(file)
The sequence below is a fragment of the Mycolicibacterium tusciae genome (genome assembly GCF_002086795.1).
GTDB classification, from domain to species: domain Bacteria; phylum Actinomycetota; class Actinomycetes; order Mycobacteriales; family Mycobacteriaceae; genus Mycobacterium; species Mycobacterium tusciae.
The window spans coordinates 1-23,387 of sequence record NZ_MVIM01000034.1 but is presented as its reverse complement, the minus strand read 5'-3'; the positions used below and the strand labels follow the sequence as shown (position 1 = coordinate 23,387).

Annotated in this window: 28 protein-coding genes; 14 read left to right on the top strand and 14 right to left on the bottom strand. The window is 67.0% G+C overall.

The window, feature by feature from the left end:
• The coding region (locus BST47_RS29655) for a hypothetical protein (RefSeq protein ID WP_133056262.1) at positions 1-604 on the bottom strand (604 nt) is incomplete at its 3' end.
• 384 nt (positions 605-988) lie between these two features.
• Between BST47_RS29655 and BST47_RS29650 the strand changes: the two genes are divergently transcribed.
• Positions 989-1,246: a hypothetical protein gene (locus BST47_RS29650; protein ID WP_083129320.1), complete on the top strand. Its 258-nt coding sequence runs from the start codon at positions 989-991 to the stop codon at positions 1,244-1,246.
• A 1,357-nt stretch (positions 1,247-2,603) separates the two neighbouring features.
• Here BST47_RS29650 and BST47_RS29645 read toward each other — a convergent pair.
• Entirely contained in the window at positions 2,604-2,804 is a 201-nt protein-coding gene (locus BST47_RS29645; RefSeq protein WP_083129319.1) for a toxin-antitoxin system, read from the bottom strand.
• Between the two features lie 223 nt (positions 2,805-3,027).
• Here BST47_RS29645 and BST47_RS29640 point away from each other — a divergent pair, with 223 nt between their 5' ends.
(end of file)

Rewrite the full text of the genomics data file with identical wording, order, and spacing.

The sequence below is a fragment of the Mycolicibacterium tusciae genome (genome assembly GCF_002086795.1).
GTDB classification, from domain to species: domain Bacteria; phylum Actinomycetota; class Actinomycetes; order Mycobacteriales; family Mycobacteriaceae; genus Mycobacterium; species Mycobacterium tusciae.
The window spans coordinates 1-23,387 of sequence record NZ_MVIM01000034.1 but is presented as its reverse complement, the minus strand read 5'-3'; the positions used below and the strand labels follow the sequence as shown (position 1 = coordinate 23,387).

Annotated in this window: 28 protein-coding genes; 14 read left to right on the top strand and 14 right to left on the bottom strand. The window is 67.0% G+C overall.

The window, feature by feature from the left end:
• The coding region (locus BST47_RS29655) for a hypothetical protein (RefSeq protein ID WP_133056262.1) at positions 1-604 on the bottom strand (604 nt) is incomplete at its 3' end.
• 384 nt (positions 605-988) lie between these two features.
• Between BST47_RS29655 and BST47_RS29650 the strand changes: the two genes are divergently transcribed.
• Positions 989-1,246: a hypothetical protein gene (locus BST47_RS29650; protein ID WP_083129320.1), complete on the top strand. Its 258-nt coding sequence runs from the start codon at positions 989-991 to the stop codon at positions 1,244-1,246.
• A 1,357-nt stretch (positions 1,247-2,603) separates the two neighbouring features.
• Here BST47_RS29650 and BST47_RS29645 read toward each other — a convergent pair.
• Entirely contained in the window at positions 2,604-2,804 is a 201-nt protein-coding gene (locus BST47_RS29645; RefSeq protein WP_083129319.1) for a toxin-antitoxin system, read from the bottom strand.
• Between the two features lie 223 nt (positions 2,805-3,027).
• Here BST47_RS29645 and BST47_RS29640 point away from each other — a divergent pair, with 223 nt between their 5' ends.